This building has value for its origins as a school facility, built as a project by a teacher and his students. It was constructed on the east end of the grounds of the old public school (now the armory) on Glenn Avenue (now Lawrence Avenue). W.C. Mitchell, the manual training teacher at Kelowna High School, undertook the construction with his students around 1924. It was built because facilities for teaching practical work in the basement of the then high school, Glenn Avenue School, were poor. Manual Training and Domestic Economics were taught here until 1929, when these classes moved to the new Junior High School.

The building is simple in design and execution, square and covered with a pyramidal hipped roof. It is illuminated by plain double-hung windows. Some extensions disrupt the basic symmetry. It is representative of small public buildings (originally a school facility and then a community hall) found throughout the province.

The building was bought in 1929 by the Kelowna Women's Institute and became the Women's Institute Hall. The historic place has value for its close association with this important civic organization. The Kelowna Women's Institute had been organized in 1915. Active in community services, it supplied services to war veterans after the First World War, and in 1922 started its "Well Baby" clinics, which continued until 1943. The Women's Institute collected donations for the Vancouver Children's Hospital and the Victoria Solarium. It bought Kelowna's first ambulance in 1929 and operated it free of charge for Kelowna and the surrounding community until 1943. The Women's Institute also participated in organizing the first library in Kelowna.

The Women's Institute Hall was an important public venue for Kelowna, being rented out frequently for meetings, concerts, cultural, and social events - everything from wedding receptions to political meetings.

The Hall is also remembered by the hundreds of local residents who had dance lessons here in the Mary Pratten School of Dance, a significant cultural organization that operated in the Hall from 1937 to 1963. Mary Pratten (1877-1967) was born in England and trained in dance in Devonshire, London, and Paris. In 1912 she and her brother came to Toronto. She taught there, and later in Vancouver and Kamloops. In 1937, on request, she came to Kelowna to teach ballet, Scottish, and national dancing. She gave group classes in this building, as well as private lessons in her small home at 798 Glenn (now Lawrence) Avenue. The students' annual revue and performances in the Okanagan Valley Music Festival were high points of the year, and Miss Pratten was also involved in local theatrical presentations,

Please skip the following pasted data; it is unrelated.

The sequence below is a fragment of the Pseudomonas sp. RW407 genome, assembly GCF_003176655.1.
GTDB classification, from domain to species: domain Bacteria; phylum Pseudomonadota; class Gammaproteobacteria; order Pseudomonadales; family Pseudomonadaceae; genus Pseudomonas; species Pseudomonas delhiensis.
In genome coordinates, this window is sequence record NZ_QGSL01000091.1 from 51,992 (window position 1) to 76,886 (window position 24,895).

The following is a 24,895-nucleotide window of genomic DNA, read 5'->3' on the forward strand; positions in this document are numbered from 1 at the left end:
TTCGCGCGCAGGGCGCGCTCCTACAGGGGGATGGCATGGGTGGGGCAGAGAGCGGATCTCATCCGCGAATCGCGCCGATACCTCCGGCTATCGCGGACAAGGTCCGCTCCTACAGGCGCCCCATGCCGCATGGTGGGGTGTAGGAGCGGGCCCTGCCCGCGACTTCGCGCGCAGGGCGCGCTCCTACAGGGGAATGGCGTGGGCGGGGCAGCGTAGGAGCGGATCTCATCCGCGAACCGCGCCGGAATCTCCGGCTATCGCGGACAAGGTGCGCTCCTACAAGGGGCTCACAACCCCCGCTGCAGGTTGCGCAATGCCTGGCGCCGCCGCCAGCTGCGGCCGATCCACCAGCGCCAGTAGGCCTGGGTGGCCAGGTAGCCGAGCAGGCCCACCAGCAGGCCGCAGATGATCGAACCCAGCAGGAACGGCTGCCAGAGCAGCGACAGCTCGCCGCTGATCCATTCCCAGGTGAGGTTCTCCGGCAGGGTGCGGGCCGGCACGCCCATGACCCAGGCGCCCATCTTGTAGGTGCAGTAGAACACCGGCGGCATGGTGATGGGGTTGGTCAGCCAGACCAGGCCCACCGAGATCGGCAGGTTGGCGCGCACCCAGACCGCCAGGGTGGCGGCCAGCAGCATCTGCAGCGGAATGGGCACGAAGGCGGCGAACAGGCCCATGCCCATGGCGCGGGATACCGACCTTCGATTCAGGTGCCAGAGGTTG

CHARACTER-DEFINING ELEMENTS
The character-defining elements of the Women's Institute include its:
- location on Lawrence Avenue in Kelowna's North Central neighbourhood
- simple form, scale, and massing, seen in its one-storey height and rectilinear plan
- medium-pitched hipped roof
- two small, symmetrical gabled dormers projecting through the roof
- small, shed roof projecting over entrance door with two symmetrical, painted-wood columns
- corbelled brick chimney
- ground-floor symmetrical fenestration with one-over-one, wood-sash windows and plain, medium-width wood trim
- minimal landscaping, with lawn to street and wide textured concrete walkway to front door
From Historic Places Canada
Photo goes Here
Official Heritage Registry: [Web Link]

Address:
770 Lawrence Avenue
Kelowna, BC
V1Y 6L9


Heritage Registry Page Number: Not listed

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To log a visit to a Waymark in this category at least one photo of the property, taken by the visitor, must be included with the visit, as well any comments they have concerning either their visit or the site itself. Suggested inclusions are: what you like about the site, its history, any deviations from the description in the heritage listing noted by the visitor, and the overall state of repair of the site.